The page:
• Solaris is a very large sandy beach with a large resort and water park. A car is necessary as it is 6 kilometers from the city.
(Expat Travel Tip: Purchase beach shoes. They are not expensive and are great on the mostly pebbly beaches in Croatia.)
• Krka National Park is one of the main reasons people visit Šibenik as it is less than a 15-minute drive from the city. The national park is smaller than Croatia’s famous Plitvice National Park but has seven main waterfalls, an island with a monastery, and is incredibly popular. Be prepared for crowds in the busiest seasons.
There are two main access points … Skradin, where you can take a boat or Lozovac, and several smaller ones. The park is an important diverse nature area in Croatia, and the incredible blue-green water and impressive gorge attract visitors.
The waterfall Stradinski Buk, is renowned for its 17 individual falls and the opportunity to swim if you want to face the scramble over the travertine boulders.
The island of Visovac has a monastery, which can be visited by boat.
Roski Slap has 12 waterfalls, some old watermills and a flight of 400 stairs if you fancy a view from the top of the gorge.
Manojlovac is the highest falls in Krka and is close to Burnum, the site of a Roman legion camp and town. There are other waterfalls in the park you can reach by dayboat excursions
There are a plethora of water taxis and boats available to take you out to the many islands along the Dalmatian coast. All are worth visiting in their own right, from the largest, Brac, to the smallest, Krapanj, with all the others in between.
Boats are also a way to visit the famous Krka National Park.
Šebinik has lots of super fish restaurants but our favorites were:
• SHE is a super organic veggie/vegan “farm-to-table” bistro with a roof terrace bar. Great food from breakfast to dinner, great local wines and beer and a fun vibe. It bills itself as “Šibenik’s hub for ecology … a catalyst for ecologically regenerative, socially just and culturally diverse communities in Croatia.”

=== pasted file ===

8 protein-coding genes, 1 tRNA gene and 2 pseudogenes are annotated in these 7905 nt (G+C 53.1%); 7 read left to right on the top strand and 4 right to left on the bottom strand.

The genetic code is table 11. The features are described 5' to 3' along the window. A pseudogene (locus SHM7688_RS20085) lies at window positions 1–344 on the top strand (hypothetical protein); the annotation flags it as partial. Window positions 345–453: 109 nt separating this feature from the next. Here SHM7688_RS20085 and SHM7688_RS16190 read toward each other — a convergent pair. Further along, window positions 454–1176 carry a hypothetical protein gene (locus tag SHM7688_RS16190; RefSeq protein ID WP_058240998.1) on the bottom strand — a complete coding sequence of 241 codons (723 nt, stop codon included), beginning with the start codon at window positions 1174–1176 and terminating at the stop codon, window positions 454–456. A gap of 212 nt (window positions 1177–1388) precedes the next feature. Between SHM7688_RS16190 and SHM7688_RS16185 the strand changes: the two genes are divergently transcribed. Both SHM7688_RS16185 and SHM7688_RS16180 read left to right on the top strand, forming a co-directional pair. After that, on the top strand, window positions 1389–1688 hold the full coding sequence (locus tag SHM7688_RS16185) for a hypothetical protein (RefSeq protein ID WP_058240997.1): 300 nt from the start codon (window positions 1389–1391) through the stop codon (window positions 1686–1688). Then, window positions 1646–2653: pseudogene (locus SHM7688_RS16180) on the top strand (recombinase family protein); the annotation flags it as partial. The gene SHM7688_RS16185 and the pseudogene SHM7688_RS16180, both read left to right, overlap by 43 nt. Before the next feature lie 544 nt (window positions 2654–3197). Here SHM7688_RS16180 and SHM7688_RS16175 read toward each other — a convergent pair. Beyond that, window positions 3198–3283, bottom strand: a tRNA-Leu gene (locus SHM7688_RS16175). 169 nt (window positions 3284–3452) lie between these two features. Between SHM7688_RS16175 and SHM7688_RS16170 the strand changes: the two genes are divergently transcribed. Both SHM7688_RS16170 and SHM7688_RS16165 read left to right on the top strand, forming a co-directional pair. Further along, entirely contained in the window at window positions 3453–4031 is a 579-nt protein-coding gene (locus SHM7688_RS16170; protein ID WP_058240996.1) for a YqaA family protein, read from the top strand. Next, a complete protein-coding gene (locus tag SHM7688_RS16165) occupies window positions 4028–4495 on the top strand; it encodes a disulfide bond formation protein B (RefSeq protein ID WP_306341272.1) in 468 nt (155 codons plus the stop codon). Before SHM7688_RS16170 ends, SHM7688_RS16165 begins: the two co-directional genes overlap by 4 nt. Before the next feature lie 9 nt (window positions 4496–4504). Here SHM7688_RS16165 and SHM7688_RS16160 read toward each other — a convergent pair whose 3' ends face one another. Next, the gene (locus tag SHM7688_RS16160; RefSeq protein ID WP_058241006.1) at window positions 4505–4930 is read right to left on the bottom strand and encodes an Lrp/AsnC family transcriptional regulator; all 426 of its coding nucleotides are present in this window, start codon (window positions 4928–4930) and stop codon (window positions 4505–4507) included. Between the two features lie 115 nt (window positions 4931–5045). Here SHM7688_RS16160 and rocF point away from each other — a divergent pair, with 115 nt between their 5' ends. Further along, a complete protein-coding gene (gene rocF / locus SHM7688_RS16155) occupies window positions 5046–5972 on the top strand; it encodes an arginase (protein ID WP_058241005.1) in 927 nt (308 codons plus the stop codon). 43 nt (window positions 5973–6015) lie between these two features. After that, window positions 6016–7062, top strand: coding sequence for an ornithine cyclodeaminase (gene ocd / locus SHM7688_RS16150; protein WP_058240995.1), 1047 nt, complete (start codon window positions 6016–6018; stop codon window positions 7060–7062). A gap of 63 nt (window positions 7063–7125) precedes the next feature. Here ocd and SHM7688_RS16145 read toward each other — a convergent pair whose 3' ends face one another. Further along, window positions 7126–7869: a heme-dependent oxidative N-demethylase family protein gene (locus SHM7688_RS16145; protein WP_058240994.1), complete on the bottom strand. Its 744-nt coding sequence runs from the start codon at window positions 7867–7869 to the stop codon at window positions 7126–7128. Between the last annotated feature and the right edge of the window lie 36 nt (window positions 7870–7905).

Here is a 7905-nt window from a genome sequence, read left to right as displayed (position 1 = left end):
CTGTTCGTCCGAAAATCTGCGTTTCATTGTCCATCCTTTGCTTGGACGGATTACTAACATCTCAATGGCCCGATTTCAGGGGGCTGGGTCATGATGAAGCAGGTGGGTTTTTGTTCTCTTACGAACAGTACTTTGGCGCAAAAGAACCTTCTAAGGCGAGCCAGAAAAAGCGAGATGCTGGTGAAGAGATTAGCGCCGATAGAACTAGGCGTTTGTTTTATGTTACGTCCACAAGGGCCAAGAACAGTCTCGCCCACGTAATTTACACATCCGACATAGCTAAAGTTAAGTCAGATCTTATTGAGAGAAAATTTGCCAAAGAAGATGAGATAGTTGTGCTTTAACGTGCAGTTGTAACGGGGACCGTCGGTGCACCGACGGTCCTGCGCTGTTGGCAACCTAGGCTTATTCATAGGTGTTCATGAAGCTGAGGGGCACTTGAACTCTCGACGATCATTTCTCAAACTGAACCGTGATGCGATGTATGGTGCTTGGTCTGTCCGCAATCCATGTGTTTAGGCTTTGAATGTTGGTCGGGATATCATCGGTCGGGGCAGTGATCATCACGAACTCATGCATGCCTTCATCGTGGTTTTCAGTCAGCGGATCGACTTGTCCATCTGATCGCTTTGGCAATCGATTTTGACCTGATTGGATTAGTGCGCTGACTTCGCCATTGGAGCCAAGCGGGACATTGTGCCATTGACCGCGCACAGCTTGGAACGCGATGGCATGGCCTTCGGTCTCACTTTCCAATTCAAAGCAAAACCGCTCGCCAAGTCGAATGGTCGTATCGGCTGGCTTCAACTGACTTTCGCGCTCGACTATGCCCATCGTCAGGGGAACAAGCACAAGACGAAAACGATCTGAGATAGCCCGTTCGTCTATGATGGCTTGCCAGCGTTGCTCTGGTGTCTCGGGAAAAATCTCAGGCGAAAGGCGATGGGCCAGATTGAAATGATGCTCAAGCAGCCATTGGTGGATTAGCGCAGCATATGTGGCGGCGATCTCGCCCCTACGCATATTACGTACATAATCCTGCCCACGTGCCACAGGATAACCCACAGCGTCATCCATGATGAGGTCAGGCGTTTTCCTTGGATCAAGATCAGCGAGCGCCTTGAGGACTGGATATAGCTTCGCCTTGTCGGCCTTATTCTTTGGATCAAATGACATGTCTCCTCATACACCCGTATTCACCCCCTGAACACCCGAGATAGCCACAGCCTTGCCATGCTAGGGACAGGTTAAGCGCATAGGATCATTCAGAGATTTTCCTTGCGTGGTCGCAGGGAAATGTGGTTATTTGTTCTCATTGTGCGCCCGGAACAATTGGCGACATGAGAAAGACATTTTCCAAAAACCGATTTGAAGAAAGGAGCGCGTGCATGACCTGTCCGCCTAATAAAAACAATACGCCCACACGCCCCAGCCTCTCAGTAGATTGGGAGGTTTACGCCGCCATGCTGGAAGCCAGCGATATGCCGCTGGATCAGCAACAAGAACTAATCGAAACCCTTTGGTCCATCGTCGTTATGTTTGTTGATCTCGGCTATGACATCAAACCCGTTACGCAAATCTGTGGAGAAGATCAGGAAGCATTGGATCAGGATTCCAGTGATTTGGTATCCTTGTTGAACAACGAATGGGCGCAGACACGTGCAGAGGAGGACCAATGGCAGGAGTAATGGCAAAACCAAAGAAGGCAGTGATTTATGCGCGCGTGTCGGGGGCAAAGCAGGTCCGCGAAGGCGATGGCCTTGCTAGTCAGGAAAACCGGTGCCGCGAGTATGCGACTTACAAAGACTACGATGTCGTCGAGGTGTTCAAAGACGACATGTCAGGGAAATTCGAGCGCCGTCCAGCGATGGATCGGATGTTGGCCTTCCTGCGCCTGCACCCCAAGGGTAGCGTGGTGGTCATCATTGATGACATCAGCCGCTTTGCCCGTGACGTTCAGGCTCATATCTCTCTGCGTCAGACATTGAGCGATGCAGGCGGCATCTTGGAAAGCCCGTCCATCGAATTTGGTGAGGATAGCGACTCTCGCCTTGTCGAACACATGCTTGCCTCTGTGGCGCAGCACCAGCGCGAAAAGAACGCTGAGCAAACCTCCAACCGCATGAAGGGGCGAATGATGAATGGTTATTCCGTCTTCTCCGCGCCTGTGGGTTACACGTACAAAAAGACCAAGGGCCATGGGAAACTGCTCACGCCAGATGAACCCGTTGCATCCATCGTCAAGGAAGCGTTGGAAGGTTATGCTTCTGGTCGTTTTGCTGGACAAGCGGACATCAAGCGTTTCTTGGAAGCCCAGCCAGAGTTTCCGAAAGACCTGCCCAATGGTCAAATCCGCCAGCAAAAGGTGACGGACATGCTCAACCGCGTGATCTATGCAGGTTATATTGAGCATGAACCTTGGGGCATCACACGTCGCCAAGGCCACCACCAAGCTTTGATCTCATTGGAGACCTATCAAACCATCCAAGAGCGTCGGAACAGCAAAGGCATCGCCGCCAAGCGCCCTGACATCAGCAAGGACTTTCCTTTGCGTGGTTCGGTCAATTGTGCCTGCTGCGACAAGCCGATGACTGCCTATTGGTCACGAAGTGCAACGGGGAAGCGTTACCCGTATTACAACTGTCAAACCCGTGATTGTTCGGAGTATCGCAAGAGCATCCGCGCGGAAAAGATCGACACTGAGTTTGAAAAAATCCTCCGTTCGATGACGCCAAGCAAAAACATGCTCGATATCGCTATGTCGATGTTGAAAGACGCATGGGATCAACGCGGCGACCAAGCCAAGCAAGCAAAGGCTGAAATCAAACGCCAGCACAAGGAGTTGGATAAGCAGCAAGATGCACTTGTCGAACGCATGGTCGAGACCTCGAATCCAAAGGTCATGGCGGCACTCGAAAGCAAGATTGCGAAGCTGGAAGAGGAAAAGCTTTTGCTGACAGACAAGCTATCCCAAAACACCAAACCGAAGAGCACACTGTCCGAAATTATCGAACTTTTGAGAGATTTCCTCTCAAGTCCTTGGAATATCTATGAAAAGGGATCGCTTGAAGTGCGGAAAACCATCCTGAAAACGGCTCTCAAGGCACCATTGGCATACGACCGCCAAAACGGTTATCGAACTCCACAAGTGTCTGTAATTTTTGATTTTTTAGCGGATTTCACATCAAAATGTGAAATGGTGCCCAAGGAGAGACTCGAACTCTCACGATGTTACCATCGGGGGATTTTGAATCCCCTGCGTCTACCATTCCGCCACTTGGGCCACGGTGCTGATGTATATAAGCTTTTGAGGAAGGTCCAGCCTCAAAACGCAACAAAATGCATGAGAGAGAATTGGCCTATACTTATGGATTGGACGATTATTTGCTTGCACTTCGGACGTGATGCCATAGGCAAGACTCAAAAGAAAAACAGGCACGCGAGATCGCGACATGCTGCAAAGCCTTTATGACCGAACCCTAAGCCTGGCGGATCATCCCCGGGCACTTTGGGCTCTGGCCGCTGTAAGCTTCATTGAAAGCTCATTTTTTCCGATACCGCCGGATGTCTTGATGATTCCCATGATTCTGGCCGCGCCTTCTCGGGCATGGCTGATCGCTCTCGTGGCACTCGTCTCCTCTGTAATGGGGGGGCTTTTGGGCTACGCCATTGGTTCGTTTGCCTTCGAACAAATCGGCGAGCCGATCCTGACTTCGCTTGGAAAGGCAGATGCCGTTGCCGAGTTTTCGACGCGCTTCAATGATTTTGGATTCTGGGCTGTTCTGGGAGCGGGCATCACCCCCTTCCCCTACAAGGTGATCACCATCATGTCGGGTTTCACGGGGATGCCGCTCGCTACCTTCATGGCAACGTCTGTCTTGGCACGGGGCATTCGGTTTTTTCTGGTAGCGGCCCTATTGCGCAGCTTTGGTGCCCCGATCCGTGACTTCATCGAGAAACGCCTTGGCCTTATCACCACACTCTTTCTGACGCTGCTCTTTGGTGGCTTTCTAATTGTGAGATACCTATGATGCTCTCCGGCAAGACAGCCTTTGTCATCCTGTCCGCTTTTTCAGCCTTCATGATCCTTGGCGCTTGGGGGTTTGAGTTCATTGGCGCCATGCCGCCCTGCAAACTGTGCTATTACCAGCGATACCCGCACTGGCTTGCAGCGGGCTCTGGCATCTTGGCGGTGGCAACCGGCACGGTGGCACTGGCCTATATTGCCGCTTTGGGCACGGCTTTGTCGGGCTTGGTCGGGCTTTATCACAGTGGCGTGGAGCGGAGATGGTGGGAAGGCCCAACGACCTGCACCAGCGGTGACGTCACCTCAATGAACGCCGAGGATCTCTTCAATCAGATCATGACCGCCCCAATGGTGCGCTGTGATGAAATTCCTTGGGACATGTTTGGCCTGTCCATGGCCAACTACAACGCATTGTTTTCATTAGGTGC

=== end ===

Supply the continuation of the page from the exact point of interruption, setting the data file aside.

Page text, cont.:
• Bounty has wonderful fresh fish and burgers, all served by the harbor with a friendly staff. A super place to eat dinner and watch the sunsets.
We stayed in the beautifully styled City Rooms, a 16th century house located right on the waterfront and is, as the name suggests, a room. But they are delightfully furnished rooms with an ensuite bathroom and a mini-fridge and kettle.
A short walk will take you to the ferries heading out to the Kornati Islands, the restaurants, historic centre and a small local city beach, Banj.
Šibenik is a modern city with a beautiful old heart along with access to the best of Croatia. And don’t forget to get your Šibenik discount card here.
About the author:
Jackie Harding was born in the United Kingdom. As a longtime expat, she’s lived in Boston for 12 years and in the Netherlands for the past nine years.
Trained as a nurse in the U.K., she worked for nine years in the United States as a special education teacher’s assistant. Since moving to the Netherlands, she has discovered writing and photography.
Writing for Dispatches since 2016, Jackie has written about her travels around Europe as well as about expat life and issues.
She also covered the Women’s March Amsterdam.
She’s married to British businessman Martin Harding and is the mother of two international adult children.